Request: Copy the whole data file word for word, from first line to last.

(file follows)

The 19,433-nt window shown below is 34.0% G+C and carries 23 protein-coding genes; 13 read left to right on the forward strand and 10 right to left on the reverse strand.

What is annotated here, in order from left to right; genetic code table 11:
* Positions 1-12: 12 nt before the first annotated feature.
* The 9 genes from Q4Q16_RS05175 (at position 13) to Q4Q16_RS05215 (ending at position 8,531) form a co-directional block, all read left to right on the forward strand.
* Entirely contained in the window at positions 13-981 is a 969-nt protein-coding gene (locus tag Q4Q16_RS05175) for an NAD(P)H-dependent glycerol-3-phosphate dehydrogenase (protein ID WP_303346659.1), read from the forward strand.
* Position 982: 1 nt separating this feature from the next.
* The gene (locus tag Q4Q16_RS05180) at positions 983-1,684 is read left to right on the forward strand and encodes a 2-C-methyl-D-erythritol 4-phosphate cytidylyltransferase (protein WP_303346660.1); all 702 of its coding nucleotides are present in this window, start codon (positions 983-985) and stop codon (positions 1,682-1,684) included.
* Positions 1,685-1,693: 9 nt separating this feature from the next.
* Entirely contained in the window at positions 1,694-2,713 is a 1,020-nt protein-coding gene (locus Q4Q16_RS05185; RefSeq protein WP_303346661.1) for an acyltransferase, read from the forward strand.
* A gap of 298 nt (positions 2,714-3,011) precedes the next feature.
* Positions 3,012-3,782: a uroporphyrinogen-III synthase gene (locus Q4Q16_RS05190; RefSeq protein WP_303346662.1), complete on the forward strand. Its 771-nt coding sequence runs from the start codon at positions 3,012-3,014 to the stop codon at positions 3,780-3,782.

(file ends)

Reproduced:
The 19,433-nt window shown below is 34.0% G+C and carries 23 protein-coding genes; 13 read left to right on the forward strand and 10 right to left on the reverse strand.

What is annotated here, in order from left to right; genetic code table 11:
* Positions 1-12: 12 nt before the first annotated feature.
* The 9 genes from Q4Q16_RS05175 (at position 13) to Q4Q16_RS05215 (ending at position 8,531) form a co-directional block, all read left to right on the forward strand.
* Entirely contained in the window at positions 13-981 is a 969-nt protein-coding gene (locus tag Q4Q16_RS05175) for an NAD(P)H-dependent glycerol-3-phosphate dehydrogenase (protein ID WP_303346659.1), read from the forward strand.
* Position 982: 1 nt separating this feature from the next.
* The gene (locus tag Q4Q16_RS05180) at positions 983-1,684 is read left to right on the forward strand and encodes a 2-C-methyl-D-erythritol 4-phosphate cytidylyltransferase (protein WP_303346660.1); all 702 of its coding nucleotides are present in this window, start codon (positions 983-985) and stop codon (positions 1,682-1,684) included.
* Positions 1,685-1,693: 9 nt separating this feature from the next.
* Entirely contained in the window at positions 1,694-2,713 is a 1,020-nt protein-coding gene (locus Q4Q16_RS05185; RefSeq protein WP_303346661.1) for an acyltransferase, read from the forward strand.
* A gap of 298 nt (positions 2,714-3,011) precedes the next feature.
* Positions 3,012-3,782: a uroporphyrinogen-III synthase gene (locus Q4Q16_RS05190; RefSeq protein WP_303346662.1), complete on the forward strand. Its 771-nt coding sequence runs from the start codon at positions 3,012-3,014 to the stop codon at positions 3,780-3,782.